Resilient checks and balances?

Unlike previous elections, many observers External link, opens in new window. lauded IEBC’s tallying process External link, opens in new window.. In the past, Kenyans relied on the electoral body to keep them updated on the voting results, but this time, everyone could publicly access the results from the around 46,000 polling stations on the IEBC portal and do their own tallying. A series of political and legislative processes lie behind this development. Two of the most significant changes that emanated from the post-election violence of 2008, were a new constitution that created an independent electoral body and a delegation of legislative authority to 47 new counties. Despite these reforms, the IEBC has struggled to shake off the shadows of its predecessors. This is well illustrated by the nullification of the 2017 presidential election External link, opens in new window. over wrongdoings, technical hiccups, and opaque procedures by the IEBC. A more fundamental development that crucially shaped IEBC’s tallying process was a civil appeal by several Kenyan activists in 2017. In its ruling, the court ordered that the results declared at the polling stations were final External link, opens in new window., and that an election court was the only actor that could change the results. With this, the court circumscribed the role of senior IEBC officials to only tallying and verifying results from polling stations. Therefore, we interpret the current efforts by the IEBC to make the results from all polling stations public as a strategic move aimed at boosting public confidence in electoral results.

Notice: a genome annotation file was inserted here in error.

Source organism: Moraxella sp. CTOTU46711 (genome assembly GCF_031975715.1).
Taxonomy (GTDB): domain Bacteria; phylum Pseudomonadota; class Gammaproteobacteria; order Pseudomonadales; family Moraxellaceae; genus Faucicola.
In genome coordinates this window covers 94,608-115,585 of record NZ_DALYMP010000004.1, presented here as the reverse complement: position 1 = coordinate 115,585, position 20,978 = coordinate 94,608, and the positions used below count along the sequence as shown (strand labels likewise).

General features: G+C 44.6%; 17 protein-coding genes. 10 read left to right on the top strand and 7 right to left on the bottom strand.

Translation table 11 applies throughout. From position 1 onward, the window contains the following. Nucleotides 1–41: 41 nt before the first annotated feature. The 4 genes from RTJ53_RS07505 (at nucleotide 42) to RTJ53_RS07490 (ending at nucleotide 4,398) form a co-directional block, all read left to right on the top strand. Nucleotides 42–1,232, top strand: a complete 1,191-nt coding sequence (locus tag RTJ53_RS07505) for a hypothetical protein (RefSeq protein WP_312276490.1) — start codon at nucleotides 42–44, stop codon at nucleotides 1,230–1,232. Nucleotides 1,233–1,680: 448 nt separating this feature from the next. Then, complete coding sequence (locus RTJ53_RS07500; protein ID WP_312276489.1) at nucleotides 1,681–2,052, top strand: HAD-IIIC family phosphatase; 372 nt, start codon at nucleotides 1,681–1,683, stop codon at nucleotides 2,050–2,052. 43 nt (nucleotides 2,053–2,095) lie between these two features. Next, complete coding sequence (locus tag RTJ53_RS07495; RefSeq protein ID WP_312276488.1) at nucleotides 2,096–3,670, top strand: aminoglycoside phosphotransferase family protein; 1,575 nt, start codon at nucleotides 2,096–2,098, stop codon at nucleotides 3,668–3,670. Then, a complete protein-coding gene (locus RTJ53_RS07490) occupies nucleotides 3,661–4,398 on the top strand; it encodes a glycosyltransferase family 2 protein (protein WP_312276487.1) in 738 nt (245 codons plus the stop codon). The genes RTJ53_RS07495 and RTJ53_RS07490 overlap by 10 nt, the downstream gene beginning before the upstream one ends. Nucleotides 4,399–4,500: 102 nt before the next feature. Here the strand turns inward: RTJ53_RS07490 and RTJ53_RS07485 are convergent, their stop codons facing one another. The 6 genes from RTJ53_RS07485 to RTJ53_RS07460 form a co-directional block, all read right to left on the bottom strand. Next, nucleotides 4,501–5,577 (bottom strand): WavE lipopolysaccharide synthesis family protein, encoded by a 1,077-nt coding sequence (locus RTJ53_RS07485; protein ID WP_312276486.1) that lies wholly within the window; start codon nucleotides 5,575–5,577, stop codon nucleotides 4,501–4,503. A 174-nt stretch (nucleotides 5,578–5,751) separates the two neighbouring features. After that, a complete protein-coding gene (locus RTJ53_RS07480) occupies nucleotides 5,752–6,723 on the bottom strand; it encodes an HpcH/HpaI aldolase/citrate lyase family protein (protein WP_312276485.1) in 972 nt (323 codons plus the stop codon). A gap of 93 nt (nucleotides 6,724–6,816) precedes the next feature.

Voting patterns are here to change

William Ruto’s victory defied the odds. The polls consistently saw Ruto trail his contender Raila Odinga External link, opens in new window., albeit close. It was Odinga’s fifth run for presidency, and this time his victory was a safe bet; though formally in opposition, he had the backing of the political elite. Uhuru Kenyatta and Raila Odinga were rivals during both the 2013 and 2017 elections. Their iconic, and for many people confusing, handshake in March 2018, however, unravelled some of the certainties in Kenyan politics. As much as it forged a new powerful alliance, it also created a split between the President and his Deputy William Ruto External link, opens in new window.. Together, Kenyatta and Odinga had the numbers: Odinga not only marshals the vote from his Luo home counties, but he also commands considerable support in many parts of the country. Kenyatta was expected to ensure the Kikuyu vote, with 8 million people the largest community in Kenya.

Even though Kenya has a solid history External link, opens in new window. of voting along ethnic allegiances, in the 2022 elections the traditional arithmetic flopped. It would be a misreading of the voting patterns to claim that there is a clear turn towards voting along ‘issues’, a storyline that Ruto strongly entertained. Nevertheless, to the surprise of many observers, Ruto made significant inroads into Odinga strongholds such as the coastal region and parts of Western Kenya. For instance, in Mombasa, which has been traditionally Odinga’s stronghold, Ruto marshalled around 40% of the votes. To be declared winner, a candidate does not only have to receive 50% plus one vote of the total votes cast, but the candidate must also win at least 25% of the votes in at least half of Kenya’s 47 counties. According to the result announced by the IEBC, Ruto delivered on that in 39 out of the 47 counties.